SAN JOSE, CA., January 19, 2022 /PRNewswire/ —
Summary of news:
- A record 20,130 software vulnerabilities were reported in 2021, an average of 55 per day. However, only 4% of them pose a high risk to organizations.
- An organization can dramatically reduce its chance of a breach, or “exploitability score,” up to 29 times by patching high-risk vulnerabilities first with public exploit code and having high remediation capability.
- Using Twitter mentions to prioritize software patches is twice as effective at reducing exploitation as the industry standard Common Vulnerability Scoring System (CVSS).
New research has quantified the success of various vulnerability and exploitability management strategies for entire organizations, expanding the risk-based playbook for cybersecurity practices.
With an average of 55 new software vulnerabilities released every day in 2021, even the most well-staffed and resourced IT teams cannot patch all vulnerabilities in their infrastructure. Fortunately, there is a better solution.
Research conducted by Kenna Security, which is now part of Cisco and is a market leader in risk-based vulnerability management, and the Cyentia Institute, shows that properly prioritizing vulnerabilities for patching is more effective than increasing an organization’s ability to patch them, but having both can reduce an organization’s measured exploitability by 29 times.
The results are explained in Kenna’s latest report, Focus on Prediction, Volume 8: Measuring and Minimizing Exploitability.
“Exploits in the wild used to be the best metric for vulnerability security teams to prioritize. Now we can show the likelihood of a particular organization being exploited, which is something we’ve always wanted to do,” said declared Ed Bellis, co-founder and chief technology officer of Kenna Security, now part of Cisco. “This gives organizations a much better chance of effectively combating potential cyber threats and research shows that our customers are successfully managing their vulnerability risk every day.”
Exploitability was determined using the Open Predictive Exploitation Scoring System (EPSS); a cross-industry effort including Kenna Security and the Cyentia Institute which is managed by FIRST.org.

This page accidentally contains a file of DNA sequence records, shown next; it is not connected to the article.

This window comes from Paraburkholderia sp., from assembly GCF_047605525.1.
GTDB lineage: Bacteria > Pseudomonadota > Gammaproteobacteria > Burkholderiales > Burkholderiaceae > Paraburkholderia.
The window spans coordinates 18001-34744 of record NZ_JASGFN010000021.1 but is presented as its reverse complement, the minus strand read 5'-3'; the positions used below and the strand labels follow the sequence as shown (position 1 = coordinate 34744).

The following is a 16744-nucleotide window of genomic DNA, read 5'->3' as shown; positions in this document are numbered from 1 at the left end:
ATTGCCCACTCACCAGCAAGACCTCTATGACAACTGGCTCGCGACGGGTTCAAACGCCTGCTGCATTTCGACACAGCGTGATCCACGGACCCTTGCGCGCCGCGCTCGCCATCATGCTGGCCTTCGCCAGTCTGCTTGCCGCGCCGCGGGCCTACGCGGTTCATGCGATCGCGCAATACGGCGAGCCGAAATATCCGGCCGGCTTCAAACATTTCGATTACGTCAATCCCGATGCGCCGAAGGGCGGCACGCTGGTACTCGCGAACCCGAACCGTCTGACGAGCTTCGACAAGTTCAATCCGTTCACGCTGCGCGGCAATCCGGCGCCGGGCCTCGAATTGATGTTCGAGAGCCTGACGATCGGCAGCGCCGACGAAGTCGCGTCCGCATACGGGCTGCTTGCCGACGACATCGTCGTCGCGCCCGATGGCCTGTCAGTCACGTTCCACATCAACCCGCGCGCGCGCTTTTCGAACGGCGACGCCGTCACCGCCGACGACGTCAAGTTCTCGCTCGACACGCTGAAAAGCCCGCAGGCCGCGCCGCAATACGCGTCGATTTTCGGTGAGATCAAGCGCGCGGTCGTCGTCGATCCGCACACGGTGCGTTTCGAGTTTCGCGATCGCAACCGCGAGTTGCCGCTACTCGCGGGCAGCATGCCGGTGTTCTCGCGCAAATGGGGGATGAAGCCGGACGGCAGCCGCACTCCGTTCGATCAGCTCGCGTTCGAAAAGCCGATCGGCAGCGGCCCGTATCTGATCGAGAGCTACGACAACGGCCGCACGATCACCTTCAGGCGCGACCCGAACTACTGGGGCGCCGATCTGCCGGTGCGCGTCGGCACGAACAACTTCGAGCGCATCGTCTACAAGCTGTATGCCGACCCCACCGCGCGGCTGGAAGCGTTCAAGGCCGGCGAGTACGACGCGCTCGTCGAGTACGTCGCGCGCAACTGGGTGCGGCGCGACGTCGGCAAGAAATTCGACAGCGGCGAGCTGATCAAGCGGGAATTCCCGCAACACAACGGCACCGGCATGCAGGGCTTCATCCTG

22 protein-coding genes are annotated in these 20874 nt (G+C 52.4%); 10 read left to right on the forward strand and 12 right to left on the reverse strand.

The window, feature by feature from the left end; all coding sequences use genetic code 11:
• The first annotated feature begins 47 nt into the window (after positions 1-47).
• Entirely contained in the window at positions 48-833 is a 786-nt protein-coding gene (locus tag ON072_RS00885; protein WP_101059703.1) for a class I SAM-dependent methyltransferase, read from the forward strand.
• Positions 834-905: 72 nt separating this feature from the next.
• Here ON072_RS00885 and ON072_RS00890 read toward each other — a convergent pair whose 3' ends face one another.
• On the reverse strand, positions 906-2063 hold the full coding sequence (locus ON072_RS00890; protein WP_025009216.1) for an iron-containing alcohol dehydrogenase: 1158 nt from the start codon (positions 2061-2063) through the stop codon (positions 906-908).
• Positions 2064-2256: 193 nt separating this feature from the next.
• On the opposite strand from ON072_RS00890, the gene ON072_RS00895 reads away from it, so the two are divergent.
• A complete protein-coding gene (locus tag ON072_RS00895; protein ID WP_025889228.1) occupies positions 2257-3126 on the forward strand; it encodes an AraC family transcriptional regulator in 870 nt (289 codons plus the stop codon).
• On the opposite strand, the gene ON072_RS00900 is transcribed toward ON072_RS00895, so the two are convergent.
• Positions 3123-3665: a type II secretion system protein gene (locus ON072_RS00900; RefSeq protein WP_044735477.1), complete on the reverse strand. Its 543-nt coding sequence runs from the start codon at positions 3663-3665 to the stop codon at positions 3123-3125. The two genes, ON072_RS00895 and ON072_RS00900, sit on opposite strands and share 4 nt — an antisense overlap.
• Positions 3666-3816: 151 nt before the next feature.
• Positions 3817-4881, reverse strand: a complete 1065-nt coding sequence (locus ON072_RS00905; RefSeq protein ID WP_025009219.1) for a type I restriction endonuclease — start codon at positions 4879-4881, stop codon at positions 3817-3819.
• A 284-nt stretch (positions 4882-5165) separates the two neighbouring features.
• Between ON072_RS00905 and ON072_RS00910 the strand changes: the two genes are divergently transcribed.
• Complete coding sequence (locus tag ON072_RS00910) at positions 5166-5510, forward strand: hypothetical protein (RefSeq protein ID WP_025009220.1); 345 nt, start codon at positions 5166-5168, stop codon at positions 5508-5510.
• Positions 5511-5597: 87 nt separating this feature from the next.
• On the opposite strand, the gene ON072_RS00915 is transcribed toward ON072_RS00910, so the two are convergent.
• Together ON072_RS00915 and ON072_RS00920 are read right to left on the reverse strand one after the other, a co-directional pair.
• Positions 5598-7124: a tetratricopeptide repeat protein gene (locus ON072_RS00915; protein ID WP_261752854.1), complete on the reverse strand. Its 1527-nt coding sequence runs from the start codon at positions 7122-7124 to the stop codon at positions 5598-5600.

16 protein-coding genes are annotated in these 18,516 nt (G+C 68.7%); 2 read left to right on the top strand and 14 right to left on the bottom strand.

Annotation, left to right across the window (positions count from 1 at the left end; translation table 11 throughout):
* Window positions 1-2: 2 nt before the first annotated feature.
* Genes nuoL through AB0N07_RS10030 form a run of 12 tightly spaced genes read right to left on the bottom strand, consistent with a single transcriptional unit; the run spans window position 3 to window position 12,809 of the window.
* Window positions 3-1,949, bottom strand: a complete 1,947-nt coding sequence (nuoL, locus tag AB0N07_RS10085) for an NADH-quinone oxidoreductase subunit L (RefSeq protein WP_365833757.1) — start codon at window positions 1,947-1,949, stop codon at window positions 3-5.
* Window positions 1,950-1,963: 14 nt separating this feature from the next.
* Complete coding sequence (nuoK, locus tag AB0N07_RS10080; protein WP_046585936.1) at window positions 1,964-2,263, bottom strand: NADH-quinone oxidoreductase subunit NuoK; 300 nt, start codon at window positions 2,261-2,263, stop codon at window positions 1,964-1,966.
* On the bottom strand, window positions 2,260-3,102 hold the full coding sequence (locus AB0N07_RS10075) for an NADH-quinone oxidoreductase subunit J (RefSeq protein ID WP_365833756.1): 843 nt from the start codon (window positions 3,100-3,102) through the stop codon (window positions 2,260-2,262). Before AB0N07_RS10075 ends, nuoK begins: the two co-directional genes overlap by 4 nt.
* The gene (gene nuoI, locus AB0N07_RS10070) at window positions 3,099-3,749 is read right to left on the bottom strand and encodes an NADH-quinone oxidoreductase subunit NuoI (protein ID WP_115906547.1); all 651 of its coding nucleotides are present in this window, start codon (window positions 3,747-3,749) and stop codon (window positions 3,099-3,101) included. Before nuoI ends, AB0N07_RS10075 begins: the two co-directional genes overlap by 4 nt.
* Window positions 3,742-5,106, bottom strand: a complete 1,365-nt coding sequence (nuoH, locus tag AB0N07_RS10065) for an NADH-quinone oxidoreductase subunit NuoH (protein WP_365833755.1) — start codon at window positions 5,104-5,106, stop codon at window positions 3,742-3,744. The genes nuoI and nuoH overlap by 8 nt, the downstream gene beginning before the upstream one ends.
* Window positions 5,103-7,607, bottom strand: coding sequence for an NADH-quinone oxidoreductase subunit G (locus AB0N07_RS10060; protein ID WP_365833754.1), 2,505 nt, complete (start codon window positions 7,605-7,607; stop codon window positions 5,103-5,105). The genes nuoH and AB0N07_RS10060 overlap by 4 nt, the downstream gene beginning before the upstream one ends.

Research confirms a recent guidance from the Cybersecurity and Infrastructure Security Agency (CISA) this suggests that it’s wiser to move away from prioritizing patching vulnerabilities based on CVSS scores and instead focus on high-risk vulnerabilities. Analysis shows that factors like exploit code and even Twitter mentions are better signals than CVSS scores.
“It is clear that a shift to exploitability is going to make a huge difference based on the data and findings of this report. An analysis of vulnerabilities published by CISA suggests that they may also be moving away from CVSS scores as we were conducting this research,” mentioned Wade Baker, partner and co-founder of Cyentia Institute. “We went further to factor in remediation speed into our calculations, which should better inform security teams.”
Research also suggests that:
- Almost all (95%) IT assets have at least one highly exploitable vulnerability.
- Prioritizing vulnerabilities with exploit code is 11x more effective than CVSS at minimizing exploitability.
- Most (87%) organizations have open vulnerabilities in at least a quarter of their active assets, and 41% have vulnerabilities in three out of four assets.
- A strong majority of 62% of vulnerabilities have less than 1% chance of being exploited. Only 5% of CVEs exceed 10% probability.
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SOURCECisco Systems, Inc.